The Christmas Burn-Up - Part 2
The snow had stopped. At last something positive.
She turned away from the bus stop and walked the short distance to their house. Correction: her house. If she was going to properly move on she needed to at the very least stop thinking about things in a joint way. Maybe the woman on the bus had a point now that she thought about it. Her single life was still heavily laced with Daniel. Her phone memory was still chock full of his grovelling messages, asking her to give things another try, protesting that they were both at fault in their own ways. The bloody cheek of it. Only one of them had declared he felt like he was wearing a ball and chain. The house was still stuffed with belongings he’d neglected to collect and reminders of their time together.
Maybe it was time for a clear out. That part of what the crazy old bus lady had said actually made a certain kind of sense. How the hell was she supposed to move forward when she was surrounded by reminders of him everywhere she looked? And it wasn’t as if she had anything more pressing in her social diary for the evening.
The little house was easily identifiable. It was the only one in the terraced row that wasn’t sporting some kind of flashy Christmas illumination. The Thorp family, three doors down and slaves to vulgar, had a sleigh and reindeer in flashing neon lights on their roof. Next door had attempted tasteful, with a minimalist row of mock candles in the window. End of the row had an inflatable snowman bobbing about in their front garden and brandishing a ‘Santa Please Stop Here’ sign. Charlotte’s tiny house stood in darkness.
She opened the front door and was immediately tripped up by Cinnamon the cat, launching his assault from the side table in the hall where he’d been staking out the doorway for her arrival, winding his way hungrily between her feet. This time last year, exactly to the day she realised with a pang of nostalgia, she’d found him. A tiny ball of oily, grubby, spiky fur with a high-pitched pitiful mew that tugged at her heart. No collar. Skin and bone. Found sheltering from the snow near the bins at the back of the terrace.
She’d mocked up a leaflet and dropped it through every letterbox on the street and had put up posters for good measure. No one had come forward to claim him, much to her delight and Daniel’s grouching. She’d talked Daniel into letting her keep him. Of course she had. Didn’t the perfect couple in their perfect home need a pet? It was practically a requirement. It went with the image.
She swallowed. When it came right down to it, image had really been all they were about. Playing house. Fitting what each of them thought a steady cohabiting relationship should be and clashing like crazy because their expectations were at opposite ends of a very big scale.
The wistful smile faded from her lips. She was not about to be diverted from her task by a stupid nostalgia trip about a cat. Dodging out of Cinnamon’s way, she whisked through the house like a dervish on a wave of new momentum, picking up anything along the way that reminded her of Daniel, some of it his stuff that he’d failed to pick up, some things they’d bought together. Daniel’s football programmes, a photograph of the two of them on a day trip to London, a cheap painting they’d bought together, a spare jacket of his that he’d left behind. Since the house was a tiny two-up two-down, it really didn’t take long. At last she held a teetering pile in her arms that she dropped by the back door while Cinnamon watched disapprovingly.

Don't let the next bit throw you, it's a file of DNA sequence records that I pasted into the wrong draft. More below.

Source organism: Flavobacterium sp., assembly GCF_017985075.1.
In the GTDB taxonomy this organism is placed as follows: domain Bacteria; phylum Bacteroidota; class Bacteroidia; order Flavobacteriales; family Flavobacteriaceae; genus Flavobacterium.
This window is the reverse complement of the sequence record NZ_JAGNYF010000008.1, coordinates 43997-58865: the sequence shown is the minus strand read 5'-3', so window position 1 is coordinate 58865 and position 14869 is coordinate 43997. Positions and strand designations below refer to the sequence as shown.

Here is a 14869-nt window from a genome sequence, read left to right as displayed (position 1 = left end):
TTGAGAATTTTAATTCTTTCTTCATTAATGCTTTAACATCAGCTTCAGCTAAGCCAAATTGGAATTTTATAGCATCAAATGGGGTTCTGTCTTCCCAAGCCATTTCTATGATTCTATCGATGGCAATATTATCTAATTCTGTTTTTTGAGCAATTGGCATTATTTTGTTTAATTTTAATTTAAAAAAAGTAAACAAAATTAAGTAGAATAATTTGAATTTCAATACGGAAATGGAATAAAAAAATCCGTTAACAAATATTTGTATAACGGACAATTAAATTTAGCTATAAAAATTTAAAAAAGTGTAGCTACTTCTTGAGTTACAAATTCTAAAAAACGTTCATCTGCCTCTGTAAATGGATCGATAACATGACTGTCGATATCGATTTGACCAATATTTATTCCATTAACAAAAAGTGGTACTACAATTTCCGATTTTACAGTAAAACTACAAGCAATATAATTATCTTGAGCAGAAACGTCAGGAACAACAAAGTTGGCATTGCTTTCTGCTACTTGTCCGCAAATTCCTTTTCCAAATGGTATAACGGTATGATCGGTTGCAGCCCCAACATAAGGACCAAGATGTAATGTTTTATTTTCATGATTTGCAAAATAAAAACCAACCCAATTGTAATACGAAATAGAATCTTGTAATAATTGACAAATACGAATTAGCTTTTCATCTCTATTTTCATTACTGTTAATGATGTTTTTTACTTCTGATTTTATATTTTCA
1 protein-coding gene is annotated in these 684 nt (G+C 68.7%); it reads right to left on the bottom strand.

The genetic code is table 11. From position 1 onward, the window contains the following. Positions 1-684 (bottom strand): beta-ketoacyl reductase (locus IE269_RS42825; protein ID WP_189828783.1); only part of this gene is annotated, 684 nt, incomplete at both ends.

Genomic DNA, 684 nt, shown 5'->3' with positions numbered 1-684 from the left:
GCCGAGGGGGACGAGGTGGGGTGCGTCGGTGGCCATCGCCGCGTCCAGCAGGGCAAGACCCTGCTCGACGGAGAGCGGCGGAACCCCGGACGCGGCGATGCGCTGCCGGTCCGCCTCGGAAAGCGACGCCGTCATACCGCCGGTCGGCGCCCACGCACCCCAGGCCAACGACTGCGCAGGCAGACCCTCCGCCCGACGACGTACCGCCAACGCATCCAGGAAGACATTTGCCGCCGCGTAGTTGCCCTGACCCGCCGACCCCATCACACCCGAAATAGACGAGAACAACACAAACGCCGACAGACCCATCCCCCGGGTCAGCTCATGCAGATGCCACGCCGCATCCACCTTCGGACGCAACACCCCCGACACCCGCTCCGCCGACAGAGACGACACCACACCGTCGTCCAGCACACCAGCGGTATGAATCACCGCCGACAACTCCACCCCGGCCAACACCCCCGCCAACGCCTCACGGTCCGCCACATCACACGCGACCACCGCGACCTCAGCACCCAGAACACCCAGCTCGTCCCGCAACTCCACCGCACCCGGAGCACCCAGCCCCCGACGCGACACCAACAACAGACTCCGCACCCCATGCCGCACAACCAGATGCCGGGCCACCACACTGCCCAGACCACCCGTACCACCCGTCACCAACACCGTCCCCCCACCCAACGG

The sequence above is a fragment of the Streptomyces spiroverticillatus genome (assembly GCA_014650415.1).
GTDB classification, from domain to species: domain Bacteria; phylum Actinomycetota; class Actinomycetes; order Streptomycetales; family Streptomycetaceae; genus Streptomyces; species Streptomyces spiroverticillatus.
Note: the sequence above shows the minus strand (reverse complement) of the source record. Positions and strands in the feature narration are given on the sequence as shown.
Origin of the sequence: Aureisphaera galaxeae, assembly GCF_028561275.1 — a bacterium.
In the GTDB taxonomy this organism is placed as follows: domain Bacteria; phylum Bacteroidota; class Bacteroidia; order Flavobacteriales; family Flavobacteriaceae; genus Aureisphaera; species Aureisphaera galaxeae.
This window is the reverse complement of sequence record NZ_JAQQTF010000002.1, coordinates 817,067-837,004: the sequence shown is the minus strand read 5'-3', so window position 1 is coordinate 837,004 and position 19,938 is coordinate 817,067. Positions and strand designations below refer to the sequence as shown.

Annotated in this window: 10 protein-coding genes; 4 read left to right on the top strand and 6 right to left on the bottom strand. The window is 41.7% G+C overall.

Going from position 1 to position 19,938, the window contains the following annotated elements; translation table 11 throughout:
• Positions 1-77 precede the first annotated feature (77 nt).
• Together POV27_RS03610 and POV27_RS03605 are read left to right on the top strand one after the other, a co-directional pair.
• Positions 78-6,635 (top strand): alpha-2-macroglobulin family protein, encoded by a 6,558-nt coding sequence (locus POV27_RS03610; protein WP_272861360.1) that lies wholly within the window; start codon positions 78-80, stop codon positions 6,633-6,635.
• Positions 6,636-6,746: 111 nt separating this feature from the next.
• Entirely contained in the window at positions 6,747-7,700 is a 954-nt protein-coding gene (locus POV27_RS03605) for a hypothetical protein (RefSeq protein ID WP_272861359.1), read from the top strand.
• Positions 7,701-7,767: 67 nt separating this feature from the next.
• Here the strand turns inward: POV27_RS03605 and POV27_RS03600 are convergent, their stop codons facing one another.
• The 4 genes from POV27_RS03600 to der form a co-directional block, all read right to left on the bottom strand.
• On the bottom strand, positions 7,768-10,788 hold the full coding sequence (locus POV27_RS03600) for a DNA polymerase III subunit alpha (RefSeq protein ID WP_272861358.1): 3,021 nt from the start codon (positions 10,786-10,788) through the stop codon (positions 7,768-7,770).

‘What?’ she asked him. ‘Where’s your sense of loyalty? He wanted to call you Crimbo. And do you really think you would have been allowed to stay here if I hadn’t been around? Two words: Animal Shelter.’
She opened the back door. A rush of freezing air swept in and Cinnamon bolted up the stairs.
The garden was as tiny as the house. A square of lawn, a miniscule patio that had just enough room for a small table and chairs and a titchy shed at the bottom corner. Next door had carried the theme of Christmas-meets-Vegas into their back garden too, with a zingy string of coloured fairy lights along the dividing hedge and Rudolph’s reindeer face depicted in lights on the back of their house with a red nose that flashed rhythmically on and off.
She carried the pile of belongings to the bottom of the postage stamp lawn and carefully built up a base stack of rubbish for a bonfire, adding in some old planks of wood that lay next to the tiny shed and some garden tat she found inside it. She lobbed a few firelighters in the middle, leftovers from a summer barbecue when they’d sat out here with friends and Daniel had wielded the barbecue implements – stereotypical. She pressed her lips together. That’s exactly what their life had been. She’d seen to it, she realised now. That was what you did in summer when you lived together: you had a civilised barbecue with your man turning the burgers while you rustled up a jug of Pimms. Daniel’s mates had turned up, each brandishing a girlfriend and a six-pack, and it had turned into more of a raving party than the sedate grown-up thing she’d had in mind. Instead of having a laugh, she’d felt somehow disappointed, as if she’d failed at the point of the afternoon. It all seemed a bit ridiculous now. Prior to moving in with Daniel, she would have been partying along with the rest of them. Sharing bricks and mortar had somehow made her lose sight of herself in some mad quest to become Mary Berry.